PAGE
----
Bulletin: SLS2011014

Date:
August 22, 2011
To:
All Issuing Offices
RE:
Sales by Receivers

Dear Associates:

A receiver is appointed by a court and acts on behalf of the court to take charge of, preserve, and manage real or personal property.

The basis for appointing a receiver varies based upon the jurisdiction. Mortgagees often seek a receiver for an encumbered property when the mortgagor has defaulted on the mortgage and abandoned or neglected the property, or if there is a concern that the property will decline in value. A receiver can also be appointed by a federal court.

The powers and duties of a receiver vary based upon the jurisdiction. The powers and duties are defined by statute, case law, and by the terms of the order appointing the receiver.

In some states, the receiver's powers may include the right to sell the subject property. In other states, sales by receivers are not permitted. In some states, the receivership statutes are silent or unclear regarding the right to sell real property, or case law is absent. Pursuant to 28 U.S.C. § 2001, real property may be sold by a federal receiver at either public or private sale.

Please consider the existence or absence of the following factors, among others, when evaluating a request to insure a sale of property by a receiver:

  • Authority of the receiver: federal or state statutes and/or case law authorizing: (a)
    appointment of a receiver, and (b) sale of real property by a receiver;

  • Compliance with applicable law (e.g., for appointment of receiver; and relating to the
    sale, e.g., publication of proposed sale, valuation, public sale vs. private negotiated sale,
    requirement of court approval, etc.)

  • Proof of notice to all affected parties, including: (a) owner/mortgagor, (b) secured
    lenders, (c) other lienors; of:

    (i) the appointment of the receiver; and

    (ii) the sale of the subject premises;

  • Proof that all interested parties have subjected themselves to the jurisdiction of the court
    (e.g., made an appearance);

  • Court order ordering/confirming the sale by the receiver:

    • What is the basis of the court's authority to order a sale of real property; consider
      whether or not there is clear case law or statute empowering a court to order a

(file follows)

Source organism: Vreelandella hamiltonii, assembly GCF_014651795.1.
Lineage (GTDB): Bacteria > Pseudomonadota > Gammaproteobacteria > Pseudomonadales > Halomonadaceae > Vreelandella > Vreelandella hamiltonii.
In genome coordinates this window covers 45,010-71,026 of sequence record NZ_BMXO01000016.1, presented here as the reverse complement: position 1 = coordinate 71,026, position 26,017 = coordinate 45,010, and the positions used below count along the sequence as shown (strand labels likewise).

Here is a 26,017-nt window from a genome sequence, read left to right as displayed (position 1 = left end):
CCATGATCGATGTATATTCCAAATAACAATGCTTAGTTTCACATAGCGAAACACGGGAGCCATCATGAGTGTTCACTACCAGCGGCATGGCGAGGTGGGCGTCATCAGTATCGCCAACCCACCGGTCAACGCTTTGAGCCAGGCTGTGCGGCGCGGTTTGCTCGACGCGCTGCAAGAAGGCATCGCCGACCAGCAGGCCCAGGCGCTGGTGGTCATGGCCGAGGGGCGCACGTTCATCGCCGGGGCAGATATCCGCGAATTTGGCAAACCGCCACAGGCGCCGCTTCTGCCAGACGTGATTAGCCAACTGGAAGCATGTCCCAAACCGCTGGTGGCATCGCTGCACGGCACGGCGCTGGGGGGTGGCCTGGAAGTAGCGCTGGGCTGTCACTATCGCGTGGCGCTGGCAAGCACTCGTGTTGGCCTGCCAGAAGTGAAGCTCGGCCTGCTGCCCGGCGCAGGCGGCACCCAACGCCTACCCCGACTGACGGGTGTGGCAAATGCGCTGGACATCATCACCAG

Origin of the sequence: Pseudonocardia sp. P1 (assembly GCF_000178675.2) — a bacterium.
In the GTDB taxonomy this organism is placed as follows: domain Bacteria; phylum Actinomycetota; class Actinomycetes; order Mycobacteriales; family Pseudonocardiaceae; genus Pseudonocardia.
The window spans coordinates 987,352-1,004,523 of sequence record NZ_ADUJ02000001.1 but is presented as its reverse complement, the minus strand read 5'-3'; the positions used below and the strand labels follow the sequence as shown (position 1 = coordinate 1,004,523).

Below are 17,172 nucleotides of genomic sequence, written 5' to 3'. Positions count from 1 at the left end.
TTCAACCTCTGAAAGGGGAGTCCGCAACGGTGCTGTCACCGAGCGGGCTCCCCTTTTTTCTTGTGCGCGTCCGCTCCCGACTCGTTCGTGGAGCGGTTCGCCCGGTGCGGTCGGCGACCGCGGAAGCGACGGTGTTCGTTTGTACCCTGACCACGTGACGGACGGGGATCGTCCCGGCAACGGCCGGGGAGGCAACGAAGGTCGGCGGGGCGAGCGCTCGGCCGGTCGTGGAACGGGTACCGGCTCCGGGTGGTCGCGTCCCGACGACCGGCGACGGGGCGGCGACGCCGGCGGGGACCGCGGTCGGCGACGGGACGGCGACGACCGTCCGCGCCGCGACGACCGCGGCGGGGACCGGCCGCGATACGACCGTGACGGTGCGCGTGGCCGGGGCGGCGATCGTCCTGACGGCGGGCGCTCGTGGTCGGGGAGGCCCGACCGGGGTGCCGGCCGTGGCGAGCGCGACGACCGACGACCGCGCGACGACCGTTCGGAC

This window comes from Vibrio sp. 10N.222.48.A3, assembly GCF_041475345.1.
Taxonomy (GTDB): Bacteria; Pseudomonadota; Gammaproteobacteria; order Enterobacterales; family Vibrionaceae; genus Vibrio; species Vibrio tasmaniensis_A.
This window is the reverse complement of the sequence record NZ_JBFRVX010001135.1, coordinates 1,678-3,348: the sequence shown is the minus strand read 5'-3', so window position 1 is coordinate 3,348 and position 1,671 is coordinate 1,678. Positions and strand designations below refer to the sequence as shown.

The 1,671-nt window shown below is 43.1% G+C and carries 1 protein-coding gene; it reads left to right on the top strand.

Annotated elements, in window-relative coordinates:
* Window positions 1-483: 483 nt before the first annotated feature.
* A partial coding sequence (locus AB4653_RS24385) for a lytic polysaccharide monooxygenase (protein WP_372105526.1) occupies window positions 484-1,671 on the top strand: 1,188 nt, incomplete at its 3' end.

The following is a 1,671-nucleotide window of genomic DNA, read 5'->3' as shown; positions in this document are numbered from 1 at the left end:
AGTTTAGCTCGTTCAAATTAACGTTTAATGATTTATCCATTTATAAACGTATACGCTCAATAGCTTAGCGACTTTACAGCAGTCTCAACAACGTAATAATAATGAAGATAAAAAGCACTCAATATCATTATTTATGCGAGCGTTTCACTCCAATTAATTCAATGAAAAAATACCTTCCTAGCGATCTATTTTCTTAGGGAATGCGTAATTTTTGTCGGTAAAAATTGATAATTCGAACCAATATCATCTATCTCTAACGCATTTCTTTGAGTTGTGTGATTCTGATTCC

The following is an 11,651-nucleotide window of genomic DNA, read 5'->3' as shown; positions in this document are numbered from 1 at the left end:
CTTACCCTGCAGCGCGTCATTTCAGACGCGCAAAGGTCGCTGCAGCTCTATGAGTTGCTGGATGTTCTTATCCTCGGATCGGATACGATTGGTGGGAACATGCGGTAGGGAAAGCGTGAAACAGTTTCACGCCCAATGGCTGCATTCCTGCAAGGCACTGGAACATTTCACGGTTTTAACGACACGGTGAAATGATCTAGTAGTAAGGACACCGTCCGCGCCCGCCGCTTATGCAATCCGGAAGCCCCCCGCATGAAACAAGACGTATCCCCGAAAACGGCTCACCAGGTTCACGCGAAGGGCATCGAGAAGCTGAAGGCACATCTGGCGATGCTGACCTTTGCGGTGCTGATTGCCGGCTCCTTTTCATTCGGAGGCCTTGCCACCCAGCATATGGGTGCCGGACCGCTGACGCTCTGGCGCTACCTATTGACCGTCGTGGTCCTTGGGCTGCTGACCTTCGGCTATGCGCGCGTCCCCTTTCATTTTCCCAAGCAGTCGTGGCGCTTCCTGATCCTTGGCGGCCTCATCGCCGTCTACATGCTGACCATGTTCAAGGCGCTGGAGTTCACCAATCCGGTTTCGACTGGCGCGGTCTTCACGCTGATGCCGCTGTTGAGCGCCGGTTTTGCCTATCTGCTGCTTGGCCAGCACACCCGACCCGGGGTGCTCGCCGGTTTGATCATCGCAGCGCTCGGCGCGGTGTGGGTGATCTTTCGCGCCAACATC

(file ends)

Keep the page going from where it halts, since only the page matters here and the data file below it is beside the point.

sale of real property by a receiver;

    • Disposition of all liens (both voluntary and involuntary); is the sale purportedly
      "free and clear" of all liens; will liens be satisfied from proceeds of the sale; will
      there be sufficient proceeds?

    • Existence or absence of requirement in the court order requiring all lienors to
      deliver releases in recordable form; consider requiring releases to be prepared
      and held in escrow by the issuing office pending the closing;

    • Federal taxes liens; consider the availability of a Certificate of Release or a
      Certificate of Discharge;

    • Disposition of taxes; consider the likelihood that the taxing authority will clear
      outstanding and delinquent taxes (including fees and penalties) if the sale is
      purportedly "free and clear" of taxes; consider requiring prior written
      confirmation from the taxing authority that all taxes, interest and penalties will be
      cleared upon closing;

    • Payment of documentary and transfer taxes; consider the potential impediment to
      recording the deed if the sale is purportedly "free and clear" and if such fees are
      not paid;

  • Ability to clear exceptions and provide extended coverage: what form of seller's affidavit
    and indemnity will be available from the receiver; who will sign affidavits and other
    closing documents.

  • Actual or potential objection to the sale by the owner/mortgagor;

  • Potential conflict between the foreclosure action and the sale by the receiver; will the sale
    by the receiver extinguish the mortgagor's right of redemption;

  • Evidence/documentation of consent or acknowledgement or waiver of objection to the
    sale by the owner/mortgagor; consider requiring joinder or acknowledgment of the deed
    by the owner/mortgagor; consider requiring the borrower to waive its right of
    redemption;

  • Bankruptcy/insolvency of the borrower/mortgagor; generally, a receivership is stayed
    upon the commencement of a bankruptcy case.

If you are asked to insure a transaction involving a sale by a receiver, please contact an underwriter.

If you have any questions relating to this or other bulletins, please contact a Stewart Title Guaranty Company underwriter.

For on-line viewing of this and other bulletins, please log onto www.vuwriter.com.

THIS BULLETIN IS FURNISHED TO INFORM YOU OF CURRENT DEVELOPMENTS. AS A REMINDER, YOU ARE CHARGED WITH KNOWLEDGE OF THE CONTENT ON VIRTUAL UNDERWRITER  AS IT EXISTS FROM TIME TO TIME AS IT APPLIES TO YOU, AS WELL AS ANY OTHER INSTRUCTIONS. OUR UNDERWRITING AGREEMENTS DO NOT AUTHORIZE OUR ISSUING AGENTS TO ENGAGE IN SETTLEMENTS OR CLOSINGS ON BEHALF OF STEWART TITLE GUARANTY COMPANY. THIS BULLETIN IS NOT INTENDED TO DIRECT YOUR ESCROW OR SETTLEMENT PRACTICES OR TO CHANGE PROVISIONS OF APPLICABLE UNDERWRITING AGREEMENTS. CONFIDENTIAL, PROPRIETARY, OR NONPUBLIC PERSONAL INFORMATION SHOULD NEVER BE SHARED OR DISSEMINATED EXCEPT AS ALLOWED BY LAW. IF APPLICABLE STATE LAW OR REGULATION IMPOSES ADDITIONAL REQUIREMENTS, YOU SHOULD CONTINUE TO COMPLY WITH THOSE REQUIREMENTS.

References

Bulletins Replaced:
None
Related Bulletins:
None
Underwriting Manual:
None
Exceptions Manual:
None
Forms:
None